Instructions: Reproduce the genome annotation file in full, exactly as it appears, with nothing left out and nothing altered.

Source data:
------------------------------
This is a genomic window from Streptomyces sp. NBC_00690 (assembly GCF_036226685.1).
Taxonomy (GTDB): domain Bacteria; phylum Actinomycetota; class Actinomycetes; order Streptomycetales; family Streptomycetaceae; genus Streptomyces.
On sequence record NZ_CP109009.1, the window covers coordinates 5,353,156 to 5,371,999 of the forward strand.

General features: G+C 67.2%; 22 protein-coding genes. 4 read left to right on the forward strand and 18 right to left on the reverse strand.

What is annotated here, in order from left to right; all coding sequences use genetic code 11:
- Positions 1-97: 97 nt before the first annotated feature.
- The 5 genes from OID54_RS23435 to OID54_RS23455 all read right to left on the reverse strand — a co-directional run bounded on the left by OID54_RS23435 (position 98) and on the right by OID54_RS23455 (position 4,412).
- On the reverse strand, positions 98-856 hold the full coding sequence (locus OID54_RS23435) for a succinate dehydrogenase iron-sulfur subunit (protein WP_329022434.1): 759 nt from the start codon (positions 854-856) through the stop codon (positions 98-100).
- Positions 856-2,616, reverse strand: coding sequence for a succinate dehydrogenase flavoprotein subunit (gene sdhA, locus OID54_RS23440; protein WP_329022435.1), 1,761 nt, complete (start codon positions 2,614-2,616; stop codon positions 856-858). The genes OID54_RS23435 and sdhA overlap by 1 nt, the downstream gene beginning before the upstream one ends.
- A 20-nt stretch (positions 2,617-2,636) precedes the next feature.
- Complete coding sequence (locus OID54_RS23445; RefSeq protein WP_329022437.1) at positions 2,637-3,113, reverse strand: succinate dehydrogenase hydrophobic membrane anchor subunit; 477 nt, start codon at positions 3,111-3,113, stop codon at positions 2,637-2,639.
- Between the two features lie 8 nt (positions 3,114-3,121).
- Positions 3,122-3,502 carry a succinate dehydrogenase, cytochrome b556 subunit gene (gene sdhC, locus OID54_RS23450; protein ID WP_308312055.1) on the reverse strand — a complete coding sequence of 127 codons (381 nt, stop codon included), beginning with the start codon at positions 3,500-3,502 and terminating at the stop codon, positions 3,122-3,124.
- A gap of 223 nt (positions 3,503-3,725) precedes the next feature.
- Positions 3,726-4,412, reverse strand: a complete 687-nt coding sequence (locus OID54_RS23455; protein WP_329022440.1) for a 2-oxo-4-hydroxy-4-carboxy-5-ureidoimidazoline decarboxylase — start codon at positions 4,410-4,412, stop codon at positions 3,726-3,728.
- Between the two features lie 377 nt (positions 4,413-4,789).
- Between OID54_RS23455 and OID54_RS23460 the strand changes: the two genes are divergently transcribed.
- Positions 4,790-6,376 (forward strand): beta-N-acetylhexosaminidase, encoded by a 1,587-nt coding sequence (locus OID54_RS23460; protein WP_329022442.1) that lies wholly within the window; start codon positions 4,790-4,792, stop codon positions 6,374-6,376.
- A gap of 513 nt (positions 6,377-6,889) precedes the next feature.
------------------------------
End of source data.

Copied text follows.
This is a genomic window from Streptomyces sp. NBC_00690 (assembly GCF_036226685.1).
Taxonomy (GTDB): domain Bacteria; phylum Actinomycetota; class Actinomycetes; order Streptomycetales; family Streptomycetaceae; genus Streptomyces.
On sequence record NZ_CP109009.1, the window covers coordinates 5,353,156 to 5,371,999 of the forward strand.

General features: G+C 67.2%; 22 protein-coding genes. 4 read left to right on the forward strand and 18 right to left on the reverse strand.

What is annotated here, in order from left to right; all coding sequences use genetic code 11:
- Positions 1-97: 97 nt before the first annotated feature.
- The 5 genes from OID54_RS23435 to OID54_RS23455 all read right to left on the reverse strand — a co-directional run bounded on the left by OID54_RS23435 (position 98) and on the right by OID54_RS23455 (position 4,412).
- On the reverse strand, positions 98-856 hold the full coding sequence (locus OID54_RS23435) for a succinate dehydrogenase iron-sulfur subunit (protein WP_329022434.1): 759 nt from the start codon (positions 854-856) through the stop codon (positions 98-100).
- Positions 856-2,616, reverse strand: coding sequence for a succinate dehydrogenase flavoprotein subunit (gene sdhA, locus OID54_RS23440; protein WP_329022435.1), 1,761 nt, complete (start codon positions 2,614-2,616; stop codon positions 856-858). The genes OID54_RS23435 and sdhA overlap by 1 nt, the downstream gene beginning before the upstream one ends.
- A 20-nt stretch (positions 2,617-2,636) precedes the next feature.
- Complete coding sequence (locus OID54_RS23445; RefSeq protein WP_329022437.1) at positions 2,637-3,113, reverse strand: succinate dehydrogenase hydrophobic membrane anchor subunit; 477 nt, start codon at positions 3,111-3,113, stop codon at positions 2,637-2,639.
- Between the two features lie 8 nt (positions 3,114-3,121).
- Positions 3,122-3,502 carry a succinate dehydrogenase, cytochrome b556 subunit gene (gene sdhC, locus OID54_RS23450; protein ID WP_308312055.1) on the reverse strand — a complete coding sequence of 127 codons (381 nt, stop codon included), beginning with the start codon at positions 3,500-3,502 and terminating at the stop codon, positions 3,122-3,124.
- A gap of 223 nt (positions 3,503-3,725) precedes the next feature.
- Positions 3,726-4,412, reverse strand: a complete 687-nt coding sequence (locus OID54_RS23455; protein WP_329022440.1) for a 2-oxo-4-hydroxy-4-carboxy-5-ureidoimidazoline decarboxylase — start codon at positions 4,410-4,412, stop codon at positions 3,726-3,728.
- Between the two features lie 377 nt (positions 4,413-4,789).
- Between OID54_RS23455 and OID54_RS23460 the strand changes: the two genes are divergently transcribed.
- Positions 4,790-6,376 (forward strand): beta-N-acetylhexosaminidase, encoded by a 1,587-nt coding sequence (locus OID54_RS23460; protein WP_329022442.1) that lies wholly within the window; start codon positions 4,790-4,792, stop codon positions 6,374-6,376.
- A gap of 513 nt (positions 6,377-6,889) precedes the next feature.